The genome of the African trypanosome Trypanosoma brucei

Matthew Berriman, Elodie Ghedin, Christiane Hertz-Fowler, Gaëlle Blandin, Hubert Renauld, Daniella C. Bartholomeu, Nicola J. Lennard, Elisabet Caler, Nancy E. Hamlin, Brian Haas, Ulrike Böhme, Linda Hannick, Martin A. Aslett, Joshua Shallom, Lucio Marcello, Lihua Hou, Bill Wickstead, U. Cecilia M Alsmark, Claire Arrowsmith, Rebecca J. AtkinAndrew J. Barron, Frederic Bringaud, Karen Brooks, Mark Carrington, Inna Cherevach, Tracey Jane Chillingworth, Carol Churcher, Louise N. Clark, Craig H. Corton, Ann Cronin, Rob M. Davies, Jonathon Doggett, Appolinaire Djikeng, Tamara Feldblyum, Mark C. Field, Audrey Fraser, Ian Goodhead, Zahra Hance, David Harper, Barbara R. Harris, Heidi Hauser, Jessica Hostetler, Al Ivens, Kay Jagels, David Johnson, Justin Johnson, Kristine Jones, Arnaud X. Kerhornou, Hean Koo, Natasha Larke, Scott Landfear, Christopher Larkin, Vanessa Leech, Alexandra Line, Angela Lord, Annette MacLeod, Paul J. Mooney, Sharon Moule, David M A Martin, Gareth W. Morgan, Karen Mungall, Halina Norbertczak, Doug Ormond, Grace Pai, Chris S. Peacock, Jeremy Peterson, Michael A. Quail, Ester Rabbinowitsch, Marie Adele Rajandream, Chris Reitter, Steven L. Salzberg, Mandy Sanders, Seth Schobel, Sarah Sharp, Mark Simmonds, Anjana J. Simpson, Luke Tallon, C. Michael R Turner, Andrew Tait, Adrian R. Tivey, Susan Van Aken, Danielle Walker, David Wanless, Shiliang Wang, Brian White, Owen White, Sally Whitehead, John Woodward, Jennifer Wortman, Mark D. Adams, T. Martin Embley, Keith Gull, Elisabetta Ullu, J. David Barry, Alan H. Fairlamb, Fred Opperdoes, Barclay G. Barrell, John E. Donelson, Neil Hall, Claire M. Fraser, Sara E. Melville, Najib M. El-Sayed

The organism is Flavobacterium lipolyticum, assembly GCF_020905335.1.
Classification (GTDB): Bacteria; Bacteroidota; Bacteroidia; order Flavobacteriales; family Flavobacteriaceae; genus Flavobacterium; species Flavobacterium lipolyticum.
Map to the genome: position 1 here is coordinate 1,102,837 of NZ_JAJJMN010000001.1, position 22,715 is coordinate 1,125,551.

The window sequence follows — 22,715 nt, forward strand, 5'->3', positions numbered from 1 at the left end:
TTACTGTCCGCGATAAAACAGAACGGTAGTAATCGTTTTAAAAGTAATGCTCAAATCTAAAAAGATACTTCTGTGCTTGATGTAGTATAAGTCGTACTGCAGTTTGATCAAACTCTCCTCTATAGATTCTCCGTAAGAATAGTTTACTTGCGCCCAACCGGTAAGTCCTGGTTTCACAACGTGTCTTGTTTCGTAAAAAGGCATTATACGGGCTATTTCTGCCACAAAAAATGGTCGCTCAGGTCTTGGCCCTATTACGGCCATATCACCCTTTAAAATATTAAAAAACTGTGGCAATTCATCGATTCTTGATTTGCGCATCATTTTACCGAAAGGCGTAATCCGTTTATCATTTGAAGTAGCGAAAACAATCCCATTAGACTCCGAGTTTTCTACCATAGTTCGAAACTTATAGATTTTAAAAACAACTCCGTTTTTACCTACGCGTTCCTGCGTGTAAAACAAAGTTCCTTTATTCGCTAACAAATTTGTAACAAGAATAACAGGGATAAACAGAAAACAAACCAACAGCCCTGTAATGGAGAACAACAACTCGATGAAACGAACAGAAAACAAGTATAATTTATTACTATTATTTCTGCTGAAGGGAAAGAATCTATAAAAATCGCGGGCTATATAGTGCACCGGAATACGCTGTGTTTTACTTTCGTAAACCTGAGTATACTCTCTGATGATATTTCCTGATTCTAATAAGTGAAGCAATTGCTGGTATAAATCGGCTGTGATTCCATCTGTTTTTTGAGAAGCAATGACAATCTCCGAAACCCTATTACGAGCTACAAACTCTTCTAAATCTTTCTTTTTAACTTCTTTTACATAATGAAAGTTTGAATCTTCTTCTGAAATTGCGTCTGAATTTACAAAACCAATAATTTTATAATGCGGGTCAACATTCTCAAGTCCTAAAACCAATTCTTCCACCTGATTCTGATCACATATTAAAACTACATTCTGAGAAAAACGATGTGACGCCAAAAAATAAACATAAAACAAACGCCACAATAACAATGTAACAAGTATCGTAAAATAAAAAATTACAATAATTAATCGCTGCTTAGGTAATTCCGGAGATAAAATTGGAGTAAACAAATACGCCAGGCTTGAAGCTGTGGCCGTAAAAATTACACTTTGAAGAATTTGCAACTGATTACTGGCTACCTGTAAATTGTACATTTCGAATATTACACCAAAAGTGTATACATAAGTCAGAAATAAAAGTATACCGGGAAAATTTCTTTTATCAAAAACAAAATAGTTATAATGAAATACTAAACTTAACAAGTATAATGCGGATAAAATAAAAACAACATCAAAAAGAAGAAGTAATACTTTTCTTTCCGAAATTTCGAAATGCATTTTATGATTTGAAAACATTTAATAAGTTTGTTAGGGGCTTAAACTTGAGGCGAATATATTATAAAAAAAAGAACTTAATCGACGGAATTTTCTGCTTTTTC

Research output: Contribution to journalArticlepeer-review


African trypanosomes cause human sleeping sickness and livestock trypanosomiasis in sub-Saharan Africa. We present the sequence and analysis of the 11 megabasesized chromosomes of Trypanosoma brucei. The 26-megabase genome contains 9068 predicted genes, including ∼900 pseudogenes and ∼1700 T. brucei-specific genes. Large subtelomeric arrays contain an archive of 806 variant surface glycoprotein (VSG) genes used by the parasite to evade the mammalian immune system. Most VSG genes are pseudogenes, which may be used to generate expressed mosaic genes by ectopic recombination. Comparisons of the cytoskeleton and endocytic trafficking systems with those of humans and other eukaryotic organisms reveal major differences. A comparison of metabolic pathways encoded by the genomes of T. brucei, T. cruzi, and Leishmania major reveals the least overall metabolic capability in T. brucei and the greatest in L. major. Horizontal transfer of genes of bacterial origin has contributed to some of the metabolic differences in these parasites, and a number of novel potential drug targets have been identified.

Original languageEnglish (US)
Pages (from-to)416-422
Number of pages7
Issue number5733
StatePublished - Jul 15 2005

ASJC Scopus subject areas

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